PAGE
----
Ripley: where to eat, shop and visit

PUBLISHED: 14:34 24 September 2012 | UPDATED: 21:55 20 February 2013

Ripley: where to eat, shop and visit

Ripley: where to eat, shop and visit

There's a whole host of reasons to visit the delightful village of Ripley, but its top-notch eateries and beautiful surrounding countryside are particularly hard to beat. Matthew Williams brings us a few ideas for what to do on a weekend there...

Originally published in Surrey Life magazine September 2012


Theres a whole host of reasons to visit the delightful village of Ripley, but its top-notch eateries and beautiful surrounding countryside are particularly hard to beat. Matthew Williams brings us a few ideas for what to do on a weekend there...


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Get on your bike
If the recent Olympic cycling events in Surrey have ignited your passion for the sport, then head over to the museum run by Send and Ripley History Society, just next to the village hall, for something that could well be of interest. Open every Saturday from 10am to 12.30pm, in September they are running an exhibition about the history of cycling in the area. A popular spot for cyclists, it all started because of the Portsmouth Road passing through the centre of Ripley, which gave the village some importance as a stopping-off place for those journeying from London to Portsmouth. Numerous inns lined the road to cater for the travellers, which then led to it becoming a focus for cyclists (fitting then that Mark Cavendish & co. tore along the same stretch).


Walk among statues
The owners of the stunning Dunsborough Park estate, Baron Dolf and Baroness Caroline Sweerts de Landas Wyborgh, welcome visitors at various times of the year, including for the Festival of Tulips in April and also through the National Gardens Scheme on selected days in spring, summer and early autumn. Today, six acres of formal gardens extend around the house in a series of garden rooms and vistas, which also act as showroom spaces for their superb collection of antique garden ornaments for sale. Also of special note are the Edwardian glasshouses, a palm house, long-grassed walks edged with hedges and a large water garden to be enjoyed.


Grab a bite to eat
With one of our countys most famous destination restaurants, the Michelin starred Drakes, and now Marco Pierre White, who has taken the helm of the historic Talbot coaching inn, Ripley is certainly well set for fine food. Plus, with places like Nest and the newly opened Pinnocks, there are plenty of options for a relaxing cuppa. In addition, Ripley Farmers Market was named rural farmers market of the year at the 2011 National Farm Retail Awards and with stallholders such as RHS Wisley selling apples and regular appearances from Michelin starred chef Steve Drake, its well worth a visit. It takes place on the village green on the second Saturday of every month, from 9am to 1pm.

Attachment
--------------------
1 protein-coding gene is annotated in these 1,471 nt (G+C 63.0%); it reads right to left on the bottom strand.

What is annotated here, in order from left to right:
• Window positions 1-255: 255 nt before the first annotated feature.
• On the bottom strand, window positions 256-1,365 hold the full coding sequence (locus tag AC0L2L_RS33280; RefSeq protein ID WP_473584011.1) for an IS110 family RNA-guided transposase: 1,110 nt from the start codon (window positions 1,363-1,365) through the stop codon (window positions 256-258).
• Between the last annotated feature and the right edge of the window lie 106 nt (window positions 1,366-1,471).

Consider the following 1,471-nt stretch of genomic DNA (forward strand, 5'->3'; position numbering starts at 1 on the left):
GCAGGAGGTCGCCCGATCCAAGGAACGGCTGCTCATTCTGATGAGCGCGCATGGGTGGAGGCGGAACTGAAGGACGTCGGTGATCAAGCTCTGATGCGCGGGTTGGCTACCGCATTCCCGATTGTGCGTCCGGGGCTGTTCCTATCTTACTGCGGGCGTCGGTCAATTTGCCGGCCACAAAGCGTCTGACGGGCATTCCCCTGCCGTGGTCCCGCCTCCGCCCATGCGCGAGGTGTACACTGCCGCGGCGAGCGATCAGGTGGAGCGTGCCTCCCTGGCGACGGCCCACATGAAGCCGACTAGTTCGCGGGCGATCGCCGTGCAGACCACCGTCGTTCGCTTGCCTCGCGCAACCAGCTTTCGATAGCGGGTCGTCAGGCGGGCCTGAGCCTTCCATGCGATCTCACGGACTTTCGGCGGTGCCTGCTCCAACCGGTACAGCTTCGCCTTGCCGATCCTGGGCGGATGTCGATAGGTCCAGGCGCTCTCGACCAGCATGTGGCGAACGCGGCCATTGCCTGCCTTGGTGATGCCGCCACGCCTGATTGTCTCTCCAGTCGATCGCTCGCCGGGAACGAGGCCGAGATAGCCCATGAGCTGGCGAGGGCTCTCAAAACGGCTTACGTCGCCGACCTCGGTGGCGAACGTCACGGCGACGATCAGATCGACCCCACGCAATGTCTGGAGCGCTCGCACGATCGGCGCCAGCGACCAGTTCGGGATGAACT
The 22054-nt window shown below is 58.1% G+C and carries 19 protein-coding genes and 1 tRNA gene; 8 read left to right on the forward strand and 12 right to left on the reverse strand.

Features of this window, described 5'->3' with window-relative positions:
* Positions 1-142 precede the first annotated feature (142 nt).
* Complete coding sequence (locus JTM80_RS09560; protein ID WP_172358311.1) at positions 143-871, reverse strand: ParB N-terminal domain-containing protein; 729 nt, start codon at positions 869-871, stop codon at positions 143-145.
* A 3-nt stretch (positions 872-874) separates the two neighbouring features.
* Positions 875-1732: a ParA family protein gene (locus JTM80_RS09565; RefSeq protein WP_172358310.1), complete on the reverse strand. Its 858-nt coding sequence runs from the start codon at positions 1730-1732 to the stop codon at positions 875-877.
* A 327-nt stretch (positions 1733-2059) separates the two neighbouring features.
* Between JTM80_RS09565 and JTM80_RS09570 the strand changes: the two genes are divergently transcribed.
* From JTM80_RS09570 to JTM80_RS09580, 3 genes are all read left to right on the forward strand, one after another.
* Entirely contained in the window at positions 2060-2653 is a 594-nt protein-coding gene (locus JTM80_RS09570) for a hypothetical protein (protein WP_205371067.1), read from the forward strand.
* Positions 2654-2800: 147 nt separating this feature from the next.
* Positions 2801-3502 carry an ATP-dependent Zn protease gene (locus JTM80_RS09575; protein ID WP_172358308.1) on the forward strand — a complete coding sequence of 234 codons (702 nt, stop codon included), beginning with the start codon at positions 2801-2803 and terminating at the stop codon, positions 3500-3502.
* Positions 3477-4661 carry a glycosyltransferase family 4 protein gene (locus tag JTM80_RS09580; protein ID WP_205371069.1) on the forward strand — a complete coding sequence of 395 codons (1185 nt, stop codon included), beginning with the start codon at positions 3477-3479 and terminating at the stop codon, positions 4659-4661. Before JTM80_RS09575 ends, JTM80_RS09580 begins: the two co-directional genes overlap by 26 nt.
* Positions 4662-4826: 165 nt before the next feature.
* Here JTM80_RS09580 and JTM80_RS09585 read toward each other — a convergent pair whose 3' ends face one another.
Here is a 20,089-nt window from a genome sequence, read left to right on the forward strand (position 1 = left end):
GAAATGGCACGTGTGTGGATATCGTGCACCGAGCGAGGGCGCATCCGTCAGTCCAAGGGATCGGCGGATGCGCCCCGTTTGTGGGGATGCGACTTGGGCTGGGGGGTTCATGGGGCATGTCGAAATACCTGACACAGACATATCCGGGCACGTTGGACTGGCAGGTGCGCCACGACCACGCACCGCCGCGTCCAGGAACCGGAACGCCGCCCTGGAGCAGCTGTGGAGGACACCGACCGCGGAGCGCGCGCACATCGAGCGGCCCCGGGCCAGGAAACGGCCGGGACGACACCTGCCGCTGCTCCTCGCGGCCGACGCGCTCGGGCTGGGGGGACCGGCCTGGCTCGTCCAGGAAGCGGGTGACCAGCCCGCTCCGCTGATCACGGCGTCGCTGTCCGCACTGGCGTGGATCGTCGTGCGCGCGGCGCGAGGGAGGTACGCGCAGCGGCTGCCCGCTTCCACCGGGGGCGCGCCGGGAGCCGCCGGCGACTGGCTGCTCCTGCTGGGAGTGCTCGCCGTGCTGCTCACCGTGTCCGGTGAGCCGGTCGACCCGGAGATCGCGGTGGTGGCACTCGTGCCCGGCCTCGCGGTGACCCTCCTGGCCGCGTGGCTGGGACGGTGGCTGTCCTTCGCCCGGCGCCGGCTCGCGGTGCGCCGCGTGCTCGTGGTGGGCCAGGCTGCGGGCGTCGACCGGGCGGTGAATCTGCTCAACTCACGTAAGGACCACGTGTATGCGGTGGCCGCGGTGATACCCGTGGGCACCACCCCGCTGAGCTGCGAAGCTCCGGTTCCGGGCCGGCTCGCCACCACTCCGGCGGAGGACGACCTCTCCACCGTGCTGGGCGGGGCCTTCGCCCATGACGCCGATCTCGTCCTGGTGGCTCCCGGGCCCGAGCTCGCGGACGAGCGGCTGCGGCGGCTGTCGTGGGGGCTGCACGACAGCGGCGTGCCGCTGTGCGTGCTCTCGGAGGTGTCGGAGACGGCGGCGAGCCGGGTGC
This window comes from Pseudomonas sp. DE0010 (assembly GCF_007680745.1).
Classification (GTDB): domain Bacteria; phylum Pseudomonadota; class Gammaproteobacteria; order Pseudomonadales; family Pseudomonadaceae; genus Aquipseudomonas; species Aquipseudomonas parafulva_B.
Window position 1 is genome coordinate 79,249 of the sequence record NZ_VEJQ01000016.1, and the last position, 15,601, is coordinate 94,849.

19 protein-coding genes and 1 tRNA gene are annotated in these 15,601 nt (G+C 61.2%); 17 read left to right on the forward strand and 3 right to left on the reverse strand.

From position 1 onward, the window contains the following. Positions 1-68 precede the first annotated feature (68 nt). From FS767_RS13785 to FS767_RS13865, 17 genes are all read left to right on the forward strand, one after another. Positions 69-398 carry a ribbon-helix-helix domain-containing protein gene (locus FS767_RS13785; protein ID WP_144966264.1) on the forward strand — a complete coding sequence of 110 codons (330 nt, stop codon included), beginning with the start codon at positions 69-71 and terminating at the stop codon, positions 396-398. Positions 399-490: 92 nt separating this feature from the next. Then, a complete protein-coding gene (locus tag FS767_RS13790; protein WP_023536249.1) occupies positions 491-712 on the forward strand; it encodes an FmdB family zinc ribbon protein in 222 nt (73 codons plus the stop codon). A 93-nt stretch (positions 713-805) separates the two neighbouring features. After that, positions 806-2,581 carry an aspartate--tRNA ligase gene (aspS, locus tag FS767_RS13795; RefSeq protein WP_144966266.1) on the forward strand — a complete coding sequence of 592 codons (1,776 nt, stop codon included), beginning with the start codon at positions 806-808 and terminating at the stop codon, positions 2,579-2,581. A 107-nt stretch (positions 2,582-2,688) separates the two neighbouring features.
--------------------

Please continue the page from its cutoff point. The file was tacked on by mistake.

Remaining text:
See a glorious garden
Just ten minutes away from the village, youll find the RHSs flagship garden, Wisley. The garden captures the imagination with richly planted borders, luscious rose gardens and the state-of-the-art Glasshouse. The lake surrounding the Glasshouse also doubles up as a reservoir for periods of drought, holding over 1.3million gallons the equivalent of more than 54,000 water butts. Gifted to the RHS in 1903, Wisley has evolved over time into a world-class garden and is open all year round (for another reason to visit, see page 96).


Make a splash
The Wey Navigation is another unmissable attraction in the area. Look out for the lock-keepers cottage at Worsfold Gates, a survivor of a style that was once common along the waterway. Until 1956, there was a boathouse nearby, too, which hired out pleasure craft including skiffs, punts and canoes. It is here that youll also find the longest continuous and most ambitious cut of the Navigation over five miles not bad considering the workers only had shovels. Meanwhile, established in 1961, the Papercourt Sailing Club is one of the leading sailing clubs in the south east. The beautiful Papercourt Lake where it is based was transformed from two working quarries into an outstanding Site of Special Scientific Interest (SSSI).


Take a sunny stroll
Also nearby, youll find Newark Priory, near Pyrford. Though its not accessible to the public sitting on private land that only adds to the mystique of what is surely one of the icons of Surrey. Founded at the end of the 12th century by Ruald de Clane and his wife Beatrice of Send and dedicated to the Virgin Mary and Thomas Beckett, it suffered with King Henry VIIIs dissolution of the monasteries in 1539. It can be viewed from the riverside towpath and makes for a great walking destination on a sunny day.

My Ripley Weekend

Need to know:


Where to eat: The Michelin starred Drakes (01483 224777). Also, keep an eye out for the Talbot (01483 225188), as under Marco Pierre White big things are expected. Where to drink: The Anchor (01483 211866), which made its reputation refreshing cyclists. Something to take home: Head to the Ceramics Caf (01483 224477) to make your own mug. Somewhere to stay: The Talbot, which is a historic coaching inn. Top tip: Grab your bike and see why so many have enjoyed cycling the area over the years.

Getting there...
Bypassed by the A3. At 10 minutes away, Woking Station is the closest.


Get in touch
With what you most love about Ripley and how youd spend your perfect weekend there, plus share your photos with us, at surrey.greatbritishlife.co.uk


NEXT MONTH:
How to make the most of a weekend in theSunbury area. Never miss an issue of Surrey Life magazine by taking out the latest subscription offer at www.subscriptionsave.co.uk/Surrey.

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